In a rare turn of events, J passed out before me last night, and it crossed my mind that I might take the opportunity to have a teensy sip of Basil Hayden's and do a little scribbling. Naturally, I got about 5 sentences in before quickly following suit, the bourbon rapidly propelling me me into a warm, sleepy haze. Best laid plans, etc (if you're inclined to call whiskey drinking and internet navel-gazing a "plan"). So I'm finishing this post on a train, heading somewhere...job related (oh, so coy!), and I thought I'd tell you about my latest adventures.

Aside from all this job-hunting business, the major hot topic in our lives these days is finding a new apartment. Apartment hunting, you might say. I am a hunter, it would seem, of both jobs and residences. Our landlord has indicated that he intends not only to raise our rent, but also to take away the use of our sick, sick roof deck, home to some of Brooklyn's most fabulous parties (2006-2010). And what with me having no income and all, staying is both fiscally ill-advised and, in some senses, undesirable, so move we must.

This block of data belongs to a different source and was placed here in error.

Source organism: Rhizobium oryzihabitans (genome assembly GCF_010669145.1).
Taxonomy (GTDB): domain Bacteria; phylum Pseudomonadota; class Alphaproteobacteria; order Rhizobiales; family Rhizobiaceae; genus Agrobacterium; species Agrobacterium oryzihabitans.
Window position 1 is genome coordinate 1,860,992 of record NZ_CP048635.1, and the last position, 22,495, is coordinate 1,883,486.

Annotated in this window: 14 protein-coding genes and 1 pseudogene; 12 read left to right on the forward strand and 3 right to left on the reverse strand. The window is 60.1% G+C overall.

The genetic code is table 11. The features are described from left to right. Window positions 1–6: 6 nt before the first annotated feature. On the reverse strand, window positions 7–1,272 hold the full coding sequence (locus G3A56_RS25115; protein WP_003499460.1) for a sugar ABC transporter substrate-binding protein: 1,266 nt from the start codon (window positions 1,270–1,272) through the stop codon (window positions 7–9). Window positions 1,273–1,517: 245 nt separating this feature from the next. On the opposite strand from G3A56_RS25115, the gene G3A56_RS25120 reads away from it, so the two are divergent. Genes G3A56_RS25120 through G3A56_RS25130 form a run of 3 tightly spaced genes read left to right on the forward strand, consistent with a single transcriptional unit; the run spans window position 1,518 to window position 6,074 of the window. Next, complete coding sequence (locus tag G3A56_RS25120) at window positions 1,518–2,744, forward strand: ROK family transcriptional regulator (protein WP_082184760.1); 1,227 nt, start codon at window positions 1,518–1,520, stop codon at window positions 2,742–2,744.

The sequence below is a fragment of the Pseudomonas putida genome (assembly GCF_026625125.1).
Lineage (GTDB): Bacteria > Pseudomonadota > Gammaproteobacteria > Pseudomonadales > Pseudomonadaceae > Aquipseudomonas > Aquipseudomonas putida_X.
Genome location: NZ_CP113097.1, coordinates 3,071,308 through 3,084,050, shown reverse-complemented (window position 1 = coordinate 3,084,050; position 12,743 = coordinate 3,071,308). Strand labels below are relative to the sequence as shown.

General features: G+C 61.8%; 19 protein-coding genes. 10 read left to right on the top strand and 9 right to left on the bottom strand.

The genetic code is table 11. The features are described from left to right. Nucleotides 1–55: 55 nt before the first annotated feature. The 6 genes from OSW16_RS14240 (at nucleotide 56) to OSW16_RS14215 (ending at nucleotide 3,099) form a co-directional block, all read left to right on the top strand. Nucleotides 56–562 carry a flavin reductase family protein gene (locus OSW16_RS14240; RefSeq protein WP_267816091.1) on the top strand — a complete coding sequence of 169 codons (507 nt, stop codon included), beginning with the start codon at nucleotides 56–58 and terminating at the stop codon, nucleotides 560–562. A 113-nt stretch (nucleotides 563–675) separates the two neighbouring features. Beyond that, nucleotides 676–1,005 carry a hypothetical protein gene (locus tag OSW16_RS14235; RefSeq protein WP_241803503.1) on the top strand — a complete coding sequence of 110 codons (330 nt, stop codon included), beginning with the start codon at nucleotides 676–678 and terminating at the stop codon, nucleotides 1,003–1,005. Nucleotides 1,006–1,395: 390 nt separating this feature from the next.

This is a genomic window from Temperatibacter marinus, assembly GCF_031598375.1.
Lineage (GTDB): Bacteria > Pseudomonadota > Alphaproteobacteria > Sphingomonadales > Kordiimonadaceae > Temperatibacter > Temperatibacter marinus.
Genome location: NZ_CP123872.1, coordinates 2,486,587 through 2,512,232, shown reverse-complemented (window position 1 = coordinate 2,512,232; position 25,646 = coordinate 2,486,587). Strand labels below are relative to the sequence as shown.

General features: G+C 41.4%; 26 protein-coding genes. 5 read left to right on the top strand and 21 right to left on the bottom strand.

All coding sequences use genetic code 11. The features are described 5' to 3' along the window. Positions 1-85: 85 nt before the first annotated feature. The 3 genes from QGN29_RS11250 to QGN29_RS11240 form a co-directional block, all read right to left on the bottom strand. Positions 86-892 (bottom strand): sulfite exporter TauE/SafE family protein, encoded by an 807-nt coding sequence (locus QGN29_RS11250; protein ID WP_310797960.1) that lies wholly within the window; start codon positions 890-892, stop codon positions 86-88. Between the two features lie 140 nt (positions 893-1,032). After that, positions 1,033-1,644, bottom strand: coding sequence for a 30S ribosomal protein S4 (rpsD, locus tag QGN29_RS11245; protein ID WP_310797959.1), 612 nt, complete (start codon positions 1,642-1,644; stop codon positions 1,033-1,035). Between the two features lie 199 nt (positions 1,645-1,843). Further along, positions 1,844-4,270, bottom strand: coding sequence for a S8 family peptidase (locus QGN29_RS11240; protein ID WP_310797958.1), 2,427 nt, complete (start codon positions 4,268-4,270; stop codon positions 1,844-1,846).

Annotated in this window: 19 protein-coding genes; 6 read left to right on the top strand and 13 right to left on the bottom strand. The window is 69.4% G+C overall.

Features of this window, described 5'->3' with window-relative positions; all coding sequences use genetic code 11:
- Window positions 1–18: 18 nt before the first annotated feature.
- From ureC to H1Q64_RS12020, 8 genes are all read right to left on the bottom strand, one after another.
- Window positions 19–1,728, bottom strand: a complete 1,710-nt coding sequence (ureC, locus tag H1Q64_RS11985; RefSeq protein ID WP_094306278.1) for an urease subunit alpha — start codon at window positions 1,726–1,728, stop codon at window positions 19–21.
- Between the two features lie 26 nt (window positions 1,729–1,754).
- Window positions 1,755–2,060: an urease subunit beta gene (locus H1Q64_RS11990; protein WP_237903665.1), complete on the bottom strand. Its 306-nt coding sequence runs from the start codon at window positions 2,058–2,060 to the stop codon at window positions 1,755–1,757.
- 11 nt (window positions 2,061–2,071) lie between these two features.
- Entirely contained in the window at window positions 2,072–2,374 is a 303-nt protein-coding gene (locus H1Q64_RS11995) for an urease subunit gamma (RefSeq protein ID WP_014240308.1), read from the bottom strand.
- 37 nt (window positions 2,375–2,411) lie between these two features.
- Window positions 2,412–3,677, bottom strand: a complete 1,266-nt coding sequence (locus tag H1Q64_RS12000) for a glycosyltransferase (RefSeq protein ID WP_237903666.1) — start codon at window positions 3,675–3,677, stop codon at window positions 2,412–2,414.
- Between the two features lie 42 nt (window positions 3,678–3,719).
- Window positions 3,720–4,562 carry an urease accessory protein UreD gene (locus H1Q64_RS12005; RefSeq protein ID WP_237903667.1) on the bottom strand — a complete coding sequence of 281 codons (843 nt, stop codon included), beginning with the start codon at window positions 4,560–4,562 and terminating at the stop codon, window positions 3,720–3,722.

Now, one nice thing (of--trust me--many) about being unemployed is that your days are free to roam the city in search of new digs. Accordingly, I've been jetting off to Queens this week doing just that. I always think that apartment hunting will be fun because it is kind of like shopping, and I love shopping with a fiery passion that burns in the very seat of my soul. But apartment hunting in NYC on a budget is like going shopping in the dumpster outside KMart, paying 3 times what the clothes are worth, and then paying another 10% to the guy who opens the dumpster for you.